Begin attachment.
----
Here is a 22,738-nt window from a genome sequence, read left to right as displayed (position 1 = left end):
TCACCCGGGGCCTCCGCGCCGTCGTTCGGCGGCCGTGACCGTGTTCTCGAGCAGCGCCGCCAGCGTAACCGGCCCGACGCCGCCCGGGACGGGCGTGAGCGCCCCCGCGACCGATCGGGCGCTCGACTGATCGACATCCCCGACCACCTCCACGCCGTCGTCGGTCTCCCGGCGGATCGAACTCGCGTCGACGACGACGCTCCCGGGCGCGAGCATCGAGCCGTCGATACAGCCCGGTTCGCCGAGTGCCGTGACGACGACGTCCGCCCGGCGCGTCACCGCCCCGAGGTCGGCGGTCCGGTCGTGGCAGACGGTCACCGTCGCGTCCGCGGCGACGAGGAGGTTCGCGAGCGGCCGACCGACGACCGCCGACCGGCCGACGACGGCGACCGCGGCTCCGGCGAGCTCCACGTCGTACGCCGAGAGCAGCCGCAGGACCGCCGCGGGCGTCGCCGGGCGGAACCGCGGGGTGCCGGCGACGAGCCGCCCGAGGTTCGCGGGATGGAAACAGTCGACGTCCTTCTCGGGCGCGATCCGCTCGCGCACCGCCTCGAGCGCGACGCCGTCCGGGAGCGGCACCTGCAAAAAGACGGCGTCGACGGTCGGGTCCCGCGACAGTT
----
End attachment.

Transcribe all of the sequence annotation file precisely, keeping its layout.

Here is a 22,738-nt window from a genome sequence, read left to right as displayed (position 1 = left end):
TCACCCGGGGCCTCCGCGCCGTCGTTCGGCGGCCGTGACCGTGTTCTCGAGCAGCGCCGCCAGCGTAACCGGCCCGACGCCGCCCGGGACGGGCGTGAGCGCCCCCGCGACCGATCGGGCGCTCGACTGATCGACATCCCCGACCACCTCCACGCCGTCGTCGGTCTCCCGGCGGATCGAACTCGCGTCGACGACGACGCTCCCGGGCGCGAGCATCGAGCCGTCGATACAGCCCGGTTCGCCGAGTGCCGTGACGACGACGTCCGCCCGGCGCGTCACCGCCCCGAGGTCGGCGGTCCGGTCGTGGCAGACGGTCACCGTCGCGTCCGCGGCGACGAGGAGGTTCGCGAGCGGCCGACCGACGACCGCCGACCGGCCGACGACGGCGACCGCGGCTCCGGCGAGCTCCACGTCGTACGCCGAGAGCAGCCGCAGGACCGCCGCGGGCGTCGCCGGGCGGAACCGCGGGGTGCCGGCGACGAGCCGCCCGAGGTTCGCGGGATGGAAACAGTCGACGTCCTTCTCGGGCGCGATCCGCTCGCGCACCGCCTCGAGCGCGACGCCGTCCGGGAGCGGCACCTGCAAAAAGACGGCGTCGACGGTCGGGTCCCGCGACAGTT